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In the upper middle class, well-educated world that I live in we value not simply attending school, but we value doing excellently at school.  And we don't simply value attending school, we value participating in music, tennis, soccer, cricket, drama, dance, gymnastics, swimming and of course excelling in all of that too.  It's a great privilege of wealth and health that we are able to give our kids these opportunities.  But it can make you very busy and stressed, both in time and finances and sometimes anxious as you don't want them to waste these good opportunities.

Being forced to step out of that world a bit has caused me to think a lot about why we do it. When our kids are little they are a bit of an extension of ourselves.  We might start off hoping and dreaming for almost a better, more improved version of ourselves.  Or we feel these are THE life skills that our child should be given.  Or we do it because that's what our  peers are doing with their kids and we…

Why am I struggling when my suffering seems small?

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So I've been walking.  Walking and walking.  I've walked on my own.  Walked with a friend.  Walked in the morning.  Walked with my older daughter.  Walked with my scootering younger ones.  Walked in the dark. Why? Because if I get up and do this I feel like I can keep a grip on life.  I can keep processing my life in my own head, out loud with my friend.  Listen to my children without the distractions and the sometimes heaviness of our home. I can get some endorphins and some fresh air.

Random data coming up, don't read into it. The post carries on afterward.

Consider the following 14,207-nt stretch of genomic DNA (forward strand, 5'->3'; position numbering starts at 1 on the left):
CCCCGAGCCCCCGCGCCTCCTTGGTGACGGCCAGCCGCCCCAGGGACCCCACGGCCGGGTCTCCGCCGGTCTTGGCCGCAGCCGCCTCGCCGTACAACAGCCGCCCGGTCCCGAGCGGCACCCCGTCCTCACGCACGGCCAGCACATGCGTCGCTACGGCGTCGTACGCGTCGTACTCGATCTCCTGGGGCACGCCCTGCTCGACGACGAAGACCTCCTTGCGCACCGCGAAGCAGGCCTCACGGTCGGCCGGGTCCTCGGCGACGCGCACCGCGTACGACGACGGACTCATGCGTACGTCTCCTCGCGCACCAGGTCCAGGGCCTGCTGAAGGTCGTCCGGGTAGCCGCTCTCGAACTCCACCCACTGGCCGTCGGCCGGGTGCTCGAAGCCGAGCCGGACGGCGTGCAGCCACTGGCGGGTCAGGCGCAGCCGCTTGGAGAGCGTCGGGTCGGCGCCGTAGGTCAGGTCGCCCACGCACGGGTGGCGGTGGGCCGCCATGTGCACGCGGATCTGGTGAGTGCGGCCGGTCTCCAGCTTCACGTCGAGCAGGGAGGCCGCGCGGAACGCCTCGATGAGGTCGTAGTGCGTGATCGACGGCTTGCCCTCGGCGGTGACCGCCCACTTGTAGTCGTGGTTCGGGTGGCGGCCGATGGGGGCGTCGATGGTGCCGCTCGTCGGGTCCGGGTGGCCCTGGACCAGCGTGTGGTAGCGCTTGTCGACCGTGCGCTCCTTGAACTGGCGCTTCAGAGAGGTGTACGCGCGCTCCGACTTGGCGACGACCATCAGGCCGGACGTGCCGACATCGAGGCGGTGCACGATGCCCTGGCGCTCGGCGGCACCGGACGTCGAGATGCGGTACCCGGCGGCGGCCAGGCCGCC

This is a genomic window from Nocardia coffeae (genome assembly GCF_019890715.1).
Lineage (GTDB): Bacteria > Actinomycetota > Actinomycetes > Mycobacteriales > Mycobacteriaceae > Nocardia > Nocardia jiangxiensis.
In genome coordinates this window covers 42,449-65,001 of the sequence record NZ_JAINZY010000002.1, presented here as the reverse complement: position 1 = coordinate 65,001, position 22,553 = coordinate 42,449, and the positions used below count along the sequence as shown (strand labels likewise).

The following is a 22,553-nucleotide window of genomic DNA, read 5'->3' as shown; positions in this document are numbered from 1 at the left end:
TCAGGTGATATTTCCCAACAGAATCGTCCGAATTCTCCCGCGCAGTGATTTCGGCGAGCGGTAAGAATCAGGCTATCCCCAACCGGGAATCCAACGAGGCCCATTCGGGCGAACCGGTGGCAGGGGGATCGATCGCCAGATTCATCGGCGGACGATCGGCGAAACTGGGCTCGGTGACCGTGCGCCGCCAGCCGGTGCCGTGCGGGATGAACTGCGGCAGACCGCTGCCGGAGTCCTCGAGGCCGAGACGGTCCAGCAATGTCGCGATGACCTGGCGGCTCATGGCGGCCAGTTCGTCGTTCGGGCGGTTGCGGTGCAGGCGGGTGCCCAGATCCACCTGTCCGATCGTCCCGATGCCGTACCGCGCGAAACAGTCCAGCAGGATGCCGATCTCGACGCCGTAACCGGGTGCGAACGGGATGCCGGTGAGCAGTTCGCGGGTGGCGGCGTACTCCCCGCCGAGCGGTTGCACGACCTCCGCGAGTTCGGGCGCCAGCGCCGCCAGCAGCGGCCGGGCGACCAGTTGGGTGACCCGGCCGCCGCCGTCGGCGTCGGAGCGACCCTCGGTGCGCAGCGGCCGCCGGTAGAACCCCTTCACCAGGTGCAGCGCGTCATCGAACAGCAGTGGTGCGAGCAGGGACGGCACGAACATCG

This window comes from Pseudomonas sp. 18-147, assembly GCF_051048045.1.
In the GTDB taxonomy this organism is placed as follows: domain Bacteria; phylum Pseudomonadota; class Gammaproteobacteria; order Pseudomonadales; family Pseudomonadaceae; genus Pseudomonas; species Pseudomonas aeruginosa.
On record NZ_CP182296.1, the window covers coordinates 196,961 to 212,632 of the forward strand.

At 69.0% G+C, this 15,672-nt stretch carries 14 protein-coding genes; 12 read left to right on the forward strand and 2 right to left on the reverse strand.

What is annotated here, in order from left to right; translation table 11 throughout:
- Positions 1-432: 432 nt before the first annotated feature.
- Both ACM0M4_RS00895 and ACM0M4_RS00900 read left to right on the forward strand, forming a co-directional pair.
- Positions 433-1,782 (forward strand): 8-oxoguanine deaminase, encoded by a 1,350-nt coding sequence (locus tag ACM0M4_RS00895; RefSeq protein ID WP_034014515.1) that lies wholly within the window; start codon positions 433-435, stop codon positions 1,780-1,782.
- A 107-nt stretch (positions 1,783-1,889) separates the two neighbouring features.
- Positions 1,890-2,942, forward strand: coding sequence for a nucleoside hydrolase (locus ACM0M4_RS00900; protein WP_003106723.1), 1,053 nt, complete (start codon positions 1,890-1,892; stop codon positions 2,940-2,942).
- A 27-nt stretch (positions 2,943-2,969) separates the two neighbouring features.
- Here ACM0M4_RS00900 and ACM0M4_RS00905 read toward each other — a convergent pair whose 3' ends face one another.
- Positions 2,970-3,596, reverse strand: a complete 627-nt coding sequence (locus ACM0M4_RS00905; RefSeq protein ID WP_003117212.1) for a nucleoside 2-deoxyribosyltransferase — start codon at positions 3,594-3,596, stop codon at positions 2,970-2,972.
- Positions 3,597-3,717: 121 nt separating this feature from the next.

The thing I keep thinking is 'But this is nothing'.  While what we've been through and are still going through with our daughter is 'something', it feels like 'nothing' in comparison with friends who are dealing with many, many years of their own children's sickness or their own health issues or are dealing with terrifying, life-threatening emergencies or the grief of death or unfulfilled dreams.  At one level, those who are suffering much worse situations than …

My year of less is more: what's your vision for your family life?

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I've been enjoying pottering my way through Peter Walsh's decluttering book, It's all too much.  One of the questions he asks early on in the book is 'What is your vision for your home?'

I've been mulling over that question for a few days.  While Walsh's book is referring to decluttering your physical possessions, it got me reflecting on my earlier decision this year to declutter our kid's extra curricular schedule.  In hindsight, thinking about our vision for our family life was what got me thinking about the need for change.

When I look back on why we decided to have a baby all those years ago I think it was a desire for there to be more than just the two of us.  I think I just thought it would be fun to have more people in our life who would share in our particular life experience. There wasn't a particularly clear vision or plan (not my forte).  But having a few kids and being privileged enough to be able to spend lots of time hanging out with t…